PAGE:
Although the last decade has seen steady progress towards wider acceptance of lesbian, gay, bisexual, transgendered, and queer (LGBTQ) individuals, LGBTQ residential and commercial areas have come under increasing pressure from gentrification and redevelopment initiatives. As a result many of these neighborhoods are losing their special character as safe havens for sexual and gender minorities. Urban planners and municipal officials have sometimes ignored the transformation of these neighborhoods and at other times been complicit in these changes.
Planning and LGBTQ Communities brings together experienced planners, administrators, and researchers in the fields of planning and geography to reflect on the evolution of urban neighborhoods in which LGBTQ populations live, work, and play. The authors examine a variety of LGBTQ residential and commercial areas to highlight policy and planning links to the development of these neighborhoods. Each chapter explores a particular urban context and asks how the field of planning has enabled, facilitated, and/or neglected the specialized and diverse needs of the LGBTQ population.
A central theme of this book is that urban planners need to think "beyond queer space" because LGBTQ populations are more diverse and dispersed than the white gay male populations that created many of the most visible gayborhoods. The authors provide practical guidance for cities and citizens seeking to strengthen neighborhoods that have an explicit LGBTQ focus as well as other areas that are LGBTQ-friendly. They also encourage broader awareness of the needs of this marginalized population and the need to establish more formal linkages between municipal government and a range of LGBTQ groups. Planning and LGBTQ Communities also adds useful material for graduate level courses in planning theory, urban and regional theory, planning for multicultural cities, urban geography, and geographies of gender and sexuality.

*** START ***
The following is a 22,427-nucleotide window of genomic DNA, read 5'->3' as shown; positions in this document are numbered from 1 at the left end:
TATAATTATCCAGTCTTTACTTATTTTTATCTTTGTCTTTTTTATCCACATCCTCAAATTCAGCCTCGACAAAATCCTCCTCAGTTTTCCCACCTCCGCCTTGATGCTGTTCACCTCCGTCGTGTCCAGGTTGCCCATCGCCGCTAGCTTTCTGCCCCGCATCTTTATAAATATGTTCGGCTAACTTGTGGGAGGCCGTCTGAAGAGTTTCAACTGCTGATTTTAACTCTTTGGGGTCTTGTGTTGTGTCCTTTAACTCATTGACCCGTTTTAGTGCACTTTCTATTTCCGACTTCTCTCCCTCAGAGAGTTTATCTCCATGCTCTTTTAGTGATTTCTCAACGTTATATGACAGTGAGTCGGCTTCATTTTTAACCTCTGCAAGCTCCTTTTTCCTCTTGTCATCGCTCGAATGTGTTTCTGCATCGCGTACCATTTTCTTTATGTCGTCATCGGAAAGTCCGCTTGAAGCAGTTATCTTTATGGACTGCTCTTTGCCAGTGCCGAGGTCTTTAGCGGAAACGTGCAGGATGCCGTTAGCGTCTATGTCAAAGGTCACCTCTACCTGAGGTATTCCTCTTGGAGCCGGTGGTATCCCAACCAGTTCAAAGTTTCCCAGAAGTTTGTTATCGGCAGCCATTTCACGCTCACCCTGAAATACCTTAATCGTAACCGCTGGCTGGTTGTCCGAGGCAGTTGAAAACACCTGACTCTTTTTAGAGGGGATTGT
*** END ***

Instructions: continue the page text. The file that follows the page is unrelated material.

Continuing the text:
Table of Contents
Chapter 1 Why Plan for the LGBTQ Community? - Petra L. Doan PART ONE PLANNING AND LGBTQ POPULATIONS IN TRADITIONAL GAY NEIGHBORHOODS Introduction to Part One - Petra L. Doan Chapter 2 Gay Commercial Districts in Chicago and the Role of Planning - Curt Winkle Chapter 3 The Dallas Way: Property, Politics, and Assimilation - Andrew H. Whittemore Chapter 4 Fractures and Fissures in "Post-Mo" Washington, DC: The Limits of Gayborhood Transition and Diffusion - Nathaniel M. Lewis PART TWO: PLANNING AND LGBTQ POPULATIONS OUTSIDE THE GAY VILLAGE Introduction to Part Two - Petra L. Doan Chapter 5 Thinking Beyond Exclusionary Gay Male Spatial Frames in the Developing World - Gustav Visser Chapter 6 The Pervasiveness of Hetero-Sexism and the Experiences of Queers in Everyday Space: The Case of Cambridge, Massachusetts - Sarah P. Nusser and Katrin B. Anacker Chapter 7 Identifying and Supporting LGBTQ Friendly Neighborhoods in the American South: The Trade-off Between Visibility and Acceptance - Petra L. Doan PART THREE: EXPANDING PLANNING HORIZONS: RECOGNIZING LGBTQ INTERSECTIONALITY Introduction to Part Three - Petra L. Doan Chapter 8 Finding Transformative Planning Practice in the Spaces of Intersectionality - Michael Frisch Chapter 9 Southern Discomfort: In Search of the LGBT-Friendly City - Joan Marshall Wesley Chapter 10 The Queer Cosmopolis: The Evolution of Jackson Heights - Arianna Martinez Chapter 11 Lesbian Spaces in Transition: Insights from Toronto and Sydney - Catherine J. Nash and Andrew Gorman-Murray PART FOUR: LINKING PLANNING AND LGBTQ ACTIVIST GROUPS TO ENSURE SERVICE DELIVERY Introduction to Part Four - Petra L. Doan Chapter 12 Act Up versus Straighten Up: Public Policy and Queer Community-Based Activism - Gail Dubrow, Larry Knopp, and Michael Brown Chapter 13 Place / Out: Planning for Radical Queer Activism - Kian Goh Chapter 14 The Racial Politics of Precarity: Understanding Ethno-specific AIDS Service Organizations in Neoliberal Times - John Paul Catungal Chapter 15 Beyond Queer Space: Planning for Diverse and Dispersed LGBTQ Populations - Petra L. Doan